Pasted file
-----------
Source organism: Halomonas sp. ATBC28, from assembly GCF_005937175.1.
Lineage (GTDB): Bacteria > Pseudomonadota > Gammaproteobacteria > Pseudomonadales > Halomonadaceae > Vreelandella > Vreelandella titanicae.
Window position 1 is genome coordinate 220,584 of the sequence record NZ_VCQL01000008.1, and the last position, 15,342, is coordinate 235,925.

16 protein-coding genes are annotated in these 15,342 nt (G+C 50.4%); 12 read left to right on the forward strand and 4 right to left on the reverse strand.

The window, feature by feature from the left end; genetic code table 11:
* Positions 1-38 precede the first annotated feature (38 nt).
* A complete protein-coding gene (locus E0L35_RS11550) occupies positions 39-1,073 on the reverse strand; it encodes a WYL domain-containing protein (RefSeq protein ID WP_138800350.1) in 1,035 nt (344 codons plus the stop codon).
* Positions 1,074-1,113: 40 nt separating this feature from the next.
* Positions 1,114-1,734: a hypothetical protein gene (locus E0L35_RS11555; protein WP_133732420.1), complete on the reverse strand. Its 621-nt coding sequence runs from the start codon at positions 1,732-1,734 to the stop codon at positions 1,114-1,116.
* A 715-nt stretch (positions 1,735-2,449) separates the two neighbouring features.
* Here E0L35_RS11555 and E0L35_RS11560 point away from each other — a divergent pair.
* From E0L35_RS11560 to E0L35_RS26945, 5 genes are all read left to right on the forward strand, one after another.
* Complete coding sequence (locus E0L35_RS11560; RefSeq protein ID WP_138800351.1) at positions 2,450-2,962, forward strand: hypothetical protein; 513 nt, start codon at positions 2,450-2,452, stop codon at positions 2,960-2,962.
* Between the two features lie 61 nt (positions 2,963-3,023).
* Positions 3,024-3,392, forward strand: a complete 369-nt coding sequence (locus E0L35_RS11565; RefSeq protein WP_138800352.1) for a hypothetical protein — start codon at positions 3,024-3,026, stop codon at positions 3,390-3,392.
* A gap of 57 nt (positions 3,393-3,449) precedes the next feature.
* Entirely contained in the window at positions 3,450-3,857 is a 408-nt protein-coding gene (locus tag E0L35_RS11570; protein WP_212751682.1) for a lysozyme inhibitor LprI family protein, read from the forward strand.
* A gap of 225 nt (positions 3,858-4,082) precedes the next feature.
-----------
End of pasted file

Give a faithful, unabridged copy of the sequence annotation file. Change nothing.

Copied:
Source organism: Halomonas sp. ATBC28, from assembly GCF_005937175.1.
Lineage (GTDB): Bacteria > Pseudomonadota > Gammaproteobacteria > Pseudomonadales > Halomonadaceae > Vreelandella > Vreelandella titanicae.
Window position 1 is genome coordinate 220,584 of the sequence record NZ_VCQL01000008.1, and the last position, 15,342, is coordinate 235,925.

16 protein-coding genes are annotated in these 15,342 nt (G+C 50.4%); 12 read left to right on the forward strand and 4 right to left on the reverse strand.

The window, feature by feature from the left end; genetic code table 11:
* Positions 1-38 precede the first annotated feature (38 nt).
* A complete protein-coding gene (locus E0L35_RS11550) occupies positions 39-1,073 on the reverse strand; it encodes a WYL domain-containing protein (RefSeq protein ID WP_138800350.1) in 1,035 nt (344 codons plus the stop codon).
* Positions 1,074-1,113: 40 nt separating this feature from the next.
* Positions 1,114-1,734: a hypothetical protein gene (locus E0L35_RS11555; protein WP_133732420.1), complete on the reverse strand. Its 621-nt coding sequence runs from the start codon at positions 1,732-1,734 to the stop codon at positions 1,114-1,116.
* A 715-nt stretch (positions 1,735-2,449) separates the two neighbouring features.
* Here E0L35_RS11555 and E0L35_RS11560 point away from each other — a divergent pair.
* From E0L35_RS11560 to E0L35_RS26945, 5 genes are all read left to right on the forward strand, one after another.
* Complete coding sequence (locus E0L35_RS11560; RefSeq protein ID WP_138800351.1) at positions 2,450-2,962, forward strand: hypothetical protein; 513 nt, start codon at positions 2,450-2,452, stop codon at positions 2,960-2,962.
* Between the two features lie 61 nt (positions 2,963-3,023).
* Positions 3,024-3,392, forward strand: a complete 369-nt coding sequence (locus E0L35_RS11565; RefSeq protein WP_138800352.1) for a hypothetical protein — start codon at positions 3,024-3,026, stop codon at positions 3,390-3,392.
* A gap of 57 nt (positions 3,393-3,449) precedes the next feature.
* Entirely contained in the window at positions 3,450-3,857 is a 408-nt protein-coding gene (locus tag E0L35_RS11570; protein WP_212751682.1) for a lysozyme inhibitor LprI family protein, read from the forward strand.
* A gap of 225 nt (positions 3,858-4,082) precedes the next feature.